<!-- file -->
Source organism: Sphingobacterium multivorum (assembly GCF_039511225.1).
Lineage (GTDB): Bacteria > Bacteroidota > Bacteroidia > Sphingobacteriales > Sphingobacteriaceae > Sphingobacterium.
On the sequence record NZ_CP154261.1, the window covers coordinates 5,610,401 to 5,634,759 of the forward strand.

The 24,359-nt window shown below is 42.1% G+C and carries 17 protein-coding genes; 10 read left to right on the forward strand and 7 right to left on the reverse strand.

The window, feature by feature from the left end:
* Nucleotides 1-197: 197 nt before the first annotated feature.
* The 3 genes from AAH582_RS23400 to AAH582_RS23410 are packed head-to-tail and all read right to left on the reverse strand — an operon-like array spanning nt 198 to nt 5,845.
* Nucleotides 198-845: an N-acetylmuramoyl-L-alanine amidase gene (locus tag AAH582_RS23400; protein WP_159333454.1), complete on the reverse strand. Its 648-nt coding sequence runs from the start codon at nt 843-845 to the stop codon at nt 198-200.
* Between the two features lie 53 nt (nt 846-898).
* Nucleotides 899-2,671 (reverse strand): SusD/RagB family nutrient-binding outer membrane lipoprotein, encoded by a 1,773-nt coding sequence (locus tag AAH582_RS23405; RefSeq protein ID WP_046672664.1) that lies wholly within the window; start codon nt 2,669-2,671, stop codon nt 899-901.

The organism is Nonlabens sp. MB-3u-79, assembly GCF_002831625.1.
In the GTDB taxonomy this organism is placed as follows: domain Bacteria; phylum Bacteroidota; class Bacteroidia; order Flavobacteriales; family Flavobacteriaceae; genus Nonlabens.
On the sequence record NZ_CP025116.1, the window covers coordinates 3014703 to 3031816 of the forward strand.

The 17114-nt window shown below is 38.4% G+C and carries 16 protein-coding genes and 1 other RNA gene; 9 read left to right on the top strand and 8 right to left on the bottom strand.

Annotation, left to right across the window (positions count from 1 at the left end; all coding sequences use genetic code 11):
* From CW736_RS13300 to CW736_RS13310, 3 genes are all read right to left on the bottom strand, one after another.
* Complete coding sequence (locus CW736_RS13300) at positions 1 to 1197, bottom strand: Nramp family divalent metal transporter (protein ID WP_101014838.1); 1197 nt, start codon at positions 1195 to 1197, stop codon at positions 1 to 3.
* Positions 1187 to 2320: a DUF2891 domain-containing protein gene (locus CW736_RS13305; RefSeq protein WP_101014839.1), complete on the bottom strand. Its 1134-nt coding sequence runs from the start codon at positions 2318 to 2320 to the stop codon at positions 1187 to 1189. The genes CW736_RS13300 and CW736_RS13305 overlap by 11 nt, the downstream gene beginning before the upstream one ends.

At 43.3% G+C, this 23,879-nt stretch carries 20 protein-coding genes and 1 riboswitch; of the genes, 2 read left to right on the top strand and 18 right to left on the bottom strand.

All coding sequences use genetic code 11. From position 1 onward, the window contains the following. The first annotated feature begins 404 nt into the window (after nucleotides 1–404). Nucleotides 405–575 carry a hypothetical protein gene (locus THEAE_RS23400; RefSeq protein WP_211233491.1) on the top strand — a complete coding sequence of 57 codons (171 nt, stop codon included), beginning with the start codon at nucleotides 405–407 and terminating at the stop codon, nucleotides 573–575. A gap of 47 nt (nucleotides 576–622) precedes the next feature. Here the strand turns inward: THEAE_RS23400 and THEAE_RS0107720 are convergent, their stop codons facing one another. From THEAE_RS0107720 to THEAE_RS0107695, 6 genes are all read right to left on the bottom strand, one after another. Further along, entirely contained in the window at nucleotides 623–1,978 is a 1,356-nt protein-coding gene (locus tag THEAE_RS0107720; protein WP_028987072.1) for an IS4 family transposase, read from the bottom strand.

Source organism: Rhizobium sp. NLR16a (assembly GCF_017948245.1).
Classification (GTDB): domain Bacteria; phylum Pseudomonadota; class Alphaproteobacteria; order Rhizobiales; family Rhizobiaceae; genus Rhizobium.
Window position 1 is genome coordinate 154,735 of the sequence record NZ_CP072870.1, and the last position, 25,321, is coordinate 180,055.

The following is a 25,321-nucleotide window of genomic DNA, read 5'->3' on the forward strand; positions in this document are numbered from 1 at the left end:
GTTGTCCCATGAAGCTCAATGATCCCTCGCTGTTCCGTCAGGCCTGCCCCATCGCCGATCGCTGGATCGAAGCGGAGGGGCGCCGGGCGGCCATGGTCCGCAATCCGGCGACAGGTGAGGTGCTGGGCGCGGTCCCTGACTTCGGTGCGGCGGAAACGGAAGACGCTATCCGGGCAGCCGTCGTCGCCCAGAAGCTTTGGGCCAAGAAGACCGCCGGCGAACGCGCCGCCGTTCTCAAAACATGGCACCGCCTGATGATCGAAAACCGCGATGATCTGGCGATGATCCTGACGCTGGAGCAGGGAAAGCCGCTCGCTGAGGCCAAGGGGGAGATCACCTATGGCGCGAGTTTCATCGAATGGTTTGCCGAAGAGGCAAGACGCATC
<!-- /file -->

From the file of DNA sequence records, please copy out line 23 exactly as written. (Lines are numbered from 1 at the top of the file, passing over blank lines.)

Window position 1 is genome coordinate 154,735 of the sequence record NZ_CP072870.1, and the last position, 25,321, is coordinate 180,055.